Tuesday, December 13, 2011

Immersion Therapy

Most people can’t, or at least don’t, read a 925-page book in a couple of nights. In fact, if you happen to have any of the following: (i) a television, (ii) access to the Internet, (iii) one or more children, (iv) regular bathing habits, or (v) gainful employment in a job where your responsibilities do not include getting paid to read books, it would probably be difficult to finish a book this long in a week, or even two. Life just gets in the way. For argument’s sake, let’s assume it would be closer to a month, a month in which a typical person might take 30 showers, eat 90 meals, spend maybe 200 hours at work. [...]
      This kind of world-shifting is possible with Haruki Murakami’s new novel [1Q84] (originally published in Japan in serial form as three books), which opens with Aomame, a young woman living in Tokyo, stuck in traffic, in a taxi, on the highway. The year is 1984, and Aomame is very late for work, which is a big deal, given that Aomame is no accountant or lawyer, but rather a contract killer specializing in the murder of men who abuse their wives. On the advice of the cab driver, Aomame decides that it would be a good idea to walk along the shoulder of the highway, and climb down an emergency stairway in order to get down into the subway station and to her assignment on time. Only, when Aomame emerges from the stairway, she picks up on subtle hints (the cut of a policeman’s uniform is slightly different, the firearm he is carrying is a different model) that her shortcut may have been an exit in more ways than one. The world has shifted, or perhaps she has shifted between worlds. In the words of Aomame’s cryptic cab driver, 'things are not what they seem.' [...]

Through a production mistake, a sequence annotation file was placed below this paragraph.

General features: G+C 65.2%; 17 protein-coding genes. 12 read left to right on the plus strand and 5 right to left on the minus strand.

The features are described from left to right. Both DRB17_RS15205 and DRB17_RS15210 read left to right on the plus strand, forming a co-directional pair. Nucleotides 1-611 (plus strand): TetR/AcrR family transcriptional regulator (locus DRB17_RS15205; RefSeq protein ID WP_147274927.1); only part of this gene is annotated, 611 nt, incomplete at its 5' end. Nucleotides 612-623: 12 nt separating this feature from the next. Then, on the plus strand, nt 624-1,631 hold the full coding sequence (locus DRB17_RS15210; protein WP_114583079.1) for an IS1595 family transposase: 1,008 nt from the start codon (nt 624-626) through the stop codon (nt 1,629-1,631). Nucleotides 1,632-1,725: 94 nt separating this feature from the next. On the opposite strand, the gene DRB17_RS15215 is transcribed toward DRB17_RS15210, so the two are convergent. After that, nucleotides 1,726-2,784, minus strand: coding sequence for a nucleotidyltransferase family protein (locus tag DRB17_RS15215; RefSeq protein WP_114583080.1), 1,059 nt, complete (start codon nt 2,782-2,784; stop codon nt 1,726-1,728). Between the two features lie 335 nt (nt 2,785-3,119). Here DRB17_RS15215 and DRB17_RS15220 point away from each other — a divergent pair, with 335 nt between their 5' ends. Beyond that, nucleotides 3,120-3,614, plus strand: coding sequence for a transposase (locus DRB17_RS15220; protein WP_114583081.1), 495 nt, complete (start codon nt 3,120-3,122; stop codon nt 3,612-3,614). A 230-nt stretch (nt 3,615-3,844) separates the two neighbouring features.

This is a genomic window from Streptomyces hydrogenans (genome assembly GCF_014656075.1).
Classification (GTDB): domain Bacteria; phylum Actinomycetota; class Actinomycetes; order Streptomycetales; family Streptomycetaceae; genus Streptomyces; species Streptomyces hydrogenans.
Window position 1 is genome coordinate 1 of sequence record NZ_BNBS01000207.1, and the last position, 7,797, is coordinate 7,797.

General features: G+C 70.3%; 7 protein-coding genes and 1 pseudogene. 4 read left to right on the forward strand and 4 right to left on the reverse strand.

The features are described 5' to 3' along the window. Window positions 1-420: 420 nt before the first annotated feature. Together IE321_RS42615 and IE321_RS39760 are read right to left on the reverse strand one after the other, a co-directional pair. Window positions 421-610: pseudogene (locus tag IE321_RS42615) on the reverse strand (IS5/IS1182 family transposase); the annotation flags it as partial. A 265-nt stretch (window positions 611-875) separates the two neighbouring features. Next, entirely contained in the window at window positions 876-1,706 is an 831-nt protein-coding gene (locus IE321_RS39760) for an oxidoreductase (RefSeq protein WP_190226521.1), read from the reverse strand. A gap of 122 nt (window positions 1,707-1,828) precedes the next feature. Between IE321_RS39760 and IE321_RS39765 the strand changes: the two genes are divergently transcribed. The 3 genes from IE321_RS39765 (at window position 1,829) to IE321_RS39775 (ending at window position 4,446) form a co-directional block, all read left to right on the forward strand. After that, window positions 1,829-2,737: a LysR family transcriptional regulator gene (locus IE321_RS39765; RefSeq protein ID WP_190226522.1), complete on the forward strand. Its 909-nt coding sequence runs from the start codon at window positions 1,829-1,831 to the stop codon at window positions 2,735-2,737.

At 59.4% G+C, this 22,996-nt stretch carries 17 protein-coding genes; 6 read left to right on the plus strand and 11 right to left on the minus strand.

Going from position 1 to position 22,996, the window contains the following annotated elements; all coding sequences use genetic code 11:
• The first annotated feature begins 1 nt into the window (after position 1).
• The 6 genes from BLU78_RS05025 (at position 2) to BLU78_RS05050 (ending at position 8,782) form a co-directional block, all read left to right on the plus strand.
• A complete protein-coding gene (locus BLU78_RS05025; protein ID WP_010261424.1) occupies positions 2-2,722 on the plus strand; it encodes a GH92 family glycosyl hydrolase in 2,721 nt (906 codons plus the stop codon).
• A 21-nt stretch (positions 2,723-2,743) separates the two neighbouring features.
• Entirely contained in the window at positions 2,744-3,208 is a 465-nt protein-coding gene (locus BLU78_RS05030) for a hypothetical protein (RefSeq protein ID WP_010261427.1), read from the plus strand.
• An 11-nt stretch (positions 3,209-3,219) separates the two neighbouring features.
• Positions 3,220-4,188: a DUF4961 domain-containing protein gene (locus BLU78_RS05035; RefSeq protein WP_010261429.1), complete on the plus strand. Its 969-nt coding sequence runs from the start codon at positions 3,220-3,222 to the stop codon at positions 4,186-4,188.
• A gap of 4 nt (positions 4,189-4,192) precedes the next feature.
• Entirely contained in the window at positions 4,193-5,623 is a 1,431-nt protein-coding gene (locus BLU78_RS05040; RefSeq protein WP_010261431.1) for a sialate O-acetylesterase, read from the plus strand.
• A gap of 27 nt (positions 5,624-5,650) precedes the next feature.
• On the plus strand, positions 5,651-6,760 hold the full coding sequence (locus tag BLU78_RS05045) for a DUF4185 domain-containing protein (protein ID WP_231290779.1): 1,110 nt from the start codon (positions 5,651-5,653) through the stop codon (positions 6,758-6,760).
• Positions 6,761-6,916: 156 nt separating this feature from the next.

The novel is strongest when it sticks to its most powerful idea, the one implied by its title: the world as a kind of question. Early on in the book, Tengo thinks to himself that the role of a story is, 'in the broadest terms, to transpose a single problem into another form.' Murakami starts with the problem, what is real? and he transposes it into another form, an entire world, slightly revised. Murakami’s 925-page novel seems to be suggesting that, when you get down to it, the key to the question is love.”
— Charles Yu, Los Angeles Review of Books

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